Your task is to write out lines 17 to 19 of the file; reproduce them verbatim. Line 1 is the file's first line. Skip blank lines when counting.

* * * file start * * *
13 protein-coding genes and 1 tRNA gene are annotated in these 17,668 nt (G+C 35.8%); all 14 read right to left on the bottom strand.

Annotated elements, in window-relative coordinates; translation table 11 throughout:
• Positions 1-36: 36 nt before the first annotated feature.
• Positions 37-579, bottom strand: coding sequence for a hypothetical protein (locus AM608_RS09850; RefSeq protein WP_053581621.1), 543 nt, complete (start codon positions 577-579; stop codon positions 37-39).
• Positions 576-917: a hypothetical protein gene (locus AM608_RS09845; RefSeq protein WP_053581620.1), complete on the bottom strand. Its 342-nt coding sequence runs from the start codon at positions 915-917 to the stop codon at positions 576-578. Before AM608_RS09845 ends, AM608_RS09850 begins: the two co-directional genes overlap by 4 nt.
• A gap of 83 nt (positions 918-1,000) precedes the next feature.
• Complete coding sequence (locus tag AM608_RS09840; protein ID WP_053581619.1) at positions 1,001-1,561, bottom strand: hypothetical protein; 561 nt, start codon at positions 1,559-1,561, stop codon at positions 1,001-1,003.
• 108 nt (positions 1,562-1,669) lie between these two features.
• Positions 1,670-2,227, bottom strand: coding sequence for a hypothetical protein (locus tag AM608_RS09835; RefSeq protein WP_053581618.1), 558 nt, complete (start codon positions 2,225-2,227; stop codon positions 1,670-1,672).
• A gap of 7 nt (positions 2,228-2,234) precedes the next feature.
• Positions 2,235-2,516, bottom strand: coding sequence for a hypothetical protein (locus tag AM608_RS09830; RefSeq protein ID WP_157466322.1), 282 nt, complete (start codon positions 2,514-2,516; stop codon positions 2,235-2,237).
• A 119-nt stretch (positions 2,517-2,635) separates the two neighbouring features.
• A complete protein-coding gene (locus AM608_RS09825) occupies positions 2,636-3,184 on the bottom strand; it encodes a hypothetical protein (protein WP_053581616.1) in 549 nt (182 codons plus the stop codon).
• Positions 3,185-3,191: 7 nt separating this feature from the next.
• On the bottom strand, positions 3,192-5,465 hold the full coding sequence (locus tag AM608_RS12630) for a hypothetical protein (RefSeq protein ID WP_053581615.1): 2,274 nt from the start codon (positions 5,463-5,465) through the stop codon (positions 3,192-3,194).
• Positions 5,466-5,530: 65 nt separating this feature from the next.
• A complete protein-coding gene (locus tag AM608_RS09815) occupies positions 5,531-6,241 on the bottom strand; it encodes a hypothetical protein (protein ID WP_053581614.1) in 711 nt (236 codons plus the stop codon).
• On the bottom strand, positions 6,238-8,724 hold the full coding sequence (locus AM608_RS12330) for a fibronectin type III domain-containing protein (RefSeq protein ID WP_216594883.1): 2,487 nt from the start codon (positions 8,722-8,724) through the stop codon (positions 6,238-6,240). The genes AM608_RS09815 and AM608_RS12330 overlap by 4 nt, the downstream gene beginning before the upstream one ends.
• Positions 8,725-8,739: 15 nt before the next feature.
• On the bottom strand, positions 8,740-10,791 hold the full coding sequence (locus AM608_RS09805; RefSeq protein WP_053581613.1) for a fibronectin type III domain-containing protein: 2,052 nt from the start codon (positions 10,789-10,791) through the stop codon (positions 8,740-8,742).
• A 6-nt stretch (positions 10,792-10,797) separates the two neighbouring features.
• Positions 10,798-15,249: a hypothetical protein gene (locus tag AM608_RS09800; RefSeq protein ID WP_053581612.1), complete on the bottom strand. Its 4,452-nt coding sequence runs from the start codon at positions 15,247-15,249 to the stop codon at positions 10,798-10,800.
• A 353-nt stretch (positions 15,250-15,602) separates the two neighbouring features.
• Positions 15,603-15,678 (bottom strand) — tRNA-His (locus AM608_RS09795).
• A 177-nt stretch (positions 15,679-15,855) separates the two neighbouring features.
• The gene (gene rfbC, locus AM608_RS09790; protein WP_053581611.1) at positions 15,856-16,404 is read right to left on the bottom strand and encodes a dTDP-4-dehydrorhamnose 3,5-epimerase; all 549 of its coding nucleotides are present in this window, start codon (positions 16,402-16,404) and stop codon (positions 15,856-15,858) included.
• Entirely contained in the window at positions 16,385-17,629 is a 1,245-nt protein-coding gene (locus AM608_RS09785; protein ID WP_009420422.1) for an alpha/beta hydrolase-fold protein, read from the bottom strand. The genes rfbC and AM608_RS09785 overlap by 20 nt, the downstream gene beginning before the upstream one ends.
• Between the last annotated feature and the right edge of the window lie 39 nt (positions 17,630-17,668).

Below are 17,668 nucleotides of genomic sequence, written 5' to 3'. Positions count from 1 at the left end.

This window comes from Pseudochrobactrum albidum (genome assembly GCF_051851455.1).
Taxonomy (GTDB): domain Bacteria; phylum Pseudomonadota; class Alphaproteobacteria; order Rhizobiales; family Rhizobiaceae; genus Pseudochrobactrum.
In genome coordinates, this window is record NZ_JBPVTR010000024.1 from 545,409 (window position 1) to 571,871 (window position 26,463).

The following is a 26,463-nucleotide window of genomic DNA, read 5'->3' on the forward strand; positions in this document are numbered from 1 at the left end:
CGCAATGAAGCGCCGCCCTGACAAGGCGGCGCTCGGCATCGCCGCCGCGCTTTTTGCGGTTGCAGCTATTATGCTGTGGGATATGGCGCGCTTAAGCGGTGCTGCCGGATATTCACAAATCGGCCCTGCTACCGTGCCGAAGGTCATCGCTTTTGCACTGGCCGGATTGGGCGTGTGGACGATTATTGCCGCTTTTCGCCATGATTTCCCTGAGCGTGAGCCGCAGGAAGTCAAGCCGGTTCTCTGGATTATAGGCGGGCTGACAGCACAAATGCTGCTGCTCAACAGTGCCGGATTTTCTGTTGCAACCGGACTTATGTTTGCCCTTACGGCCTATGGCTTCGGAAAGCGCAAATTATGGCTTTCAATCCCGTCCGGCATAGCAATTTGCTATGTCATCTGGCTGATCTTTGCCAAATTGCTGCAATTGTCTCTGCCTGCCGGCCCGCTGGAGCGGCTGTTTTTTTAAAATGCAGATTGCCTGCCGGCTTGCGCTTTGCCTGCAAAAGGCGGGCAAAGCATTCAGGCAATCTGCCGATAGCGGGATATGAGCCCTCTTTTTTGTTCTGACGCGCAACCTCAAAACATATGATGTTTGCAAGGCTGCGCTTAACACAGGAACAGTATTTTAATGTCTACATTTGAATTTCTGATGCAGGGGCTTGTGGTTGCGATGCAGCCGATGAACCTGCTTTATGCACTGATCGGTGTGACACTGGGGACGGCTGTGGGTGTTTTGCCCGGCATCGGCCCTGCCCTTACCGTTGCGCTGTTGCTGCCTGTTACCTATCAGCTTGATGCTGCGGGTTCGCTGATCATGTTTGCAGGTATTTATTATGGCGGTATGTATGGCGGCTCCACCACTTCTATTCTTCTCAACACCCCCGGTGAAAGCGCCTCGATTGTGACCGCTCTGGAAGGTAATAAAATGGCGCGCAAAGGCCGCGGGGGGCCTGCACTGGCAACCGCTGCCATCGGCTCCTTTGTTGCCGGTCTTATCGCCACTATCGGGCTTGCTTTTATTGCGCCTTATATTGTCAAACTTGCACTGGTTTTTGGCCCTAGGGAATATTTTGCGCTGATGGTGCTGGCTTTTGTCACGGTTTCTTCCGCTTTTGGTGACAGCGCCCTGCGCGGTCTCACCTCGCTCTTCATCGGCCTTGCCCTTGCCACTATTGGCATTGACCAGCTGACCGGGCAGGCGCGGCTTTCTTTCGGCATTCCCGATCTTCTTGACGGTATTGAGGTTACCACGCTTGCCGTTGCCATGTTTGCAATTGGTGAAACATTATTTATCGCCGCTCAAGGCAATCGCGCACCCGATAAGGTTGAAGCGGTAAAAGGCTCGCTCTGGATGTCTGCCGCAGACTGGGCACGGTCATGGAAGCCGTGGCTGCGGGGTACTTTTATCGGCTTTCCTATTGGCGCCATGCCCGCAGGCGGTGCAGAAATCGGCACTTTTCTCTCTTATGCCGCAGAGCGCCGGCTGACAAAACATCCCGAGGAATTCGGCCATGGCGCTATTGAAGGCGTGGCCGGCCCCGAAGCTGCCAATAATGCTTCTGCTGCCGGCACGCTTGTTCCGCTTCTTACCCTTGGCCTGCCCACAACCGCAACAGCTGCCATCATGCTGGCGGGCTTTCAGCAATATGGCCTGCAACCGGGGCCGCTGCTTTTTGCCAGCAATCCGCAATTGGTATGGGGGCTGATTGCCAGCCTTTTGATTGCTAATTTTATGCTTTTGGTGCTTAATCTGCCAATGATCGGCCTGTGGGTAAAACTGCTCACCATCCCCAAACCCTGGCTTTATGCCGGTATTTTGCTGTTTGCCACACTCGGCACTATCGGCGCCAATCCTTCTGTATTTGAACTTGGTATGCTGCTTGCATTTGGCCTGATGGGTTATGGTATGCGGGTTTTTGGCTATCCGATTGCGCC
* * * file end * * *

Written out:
• A complete protein-coding gene (locus tag AM608_RS09815) occupies positions 5,531-6,241 on the bottom strand; it encodes a hypothetical protein (protein ID WP_053581614.1) in 711 nt (236 codons plus the stop codon).
• On the bottom strand, positions 6,238-8,724 hold the full coding sequence (locus AM608_RS12330) for a fibronectin type III domain-containing protein (RefSeq protein ID WP_216594883.1): 2,487 nt from the start codon (positions 8,722-8,724) through the stop codon (positions 6,238-6,240). The genes AM608_RS09815 and AM608_RS12330 overlap by 4 nt, the downstream gene beginning before the upstream one ends.
• Positions 8,725-8,739: 15 nt before the next feature.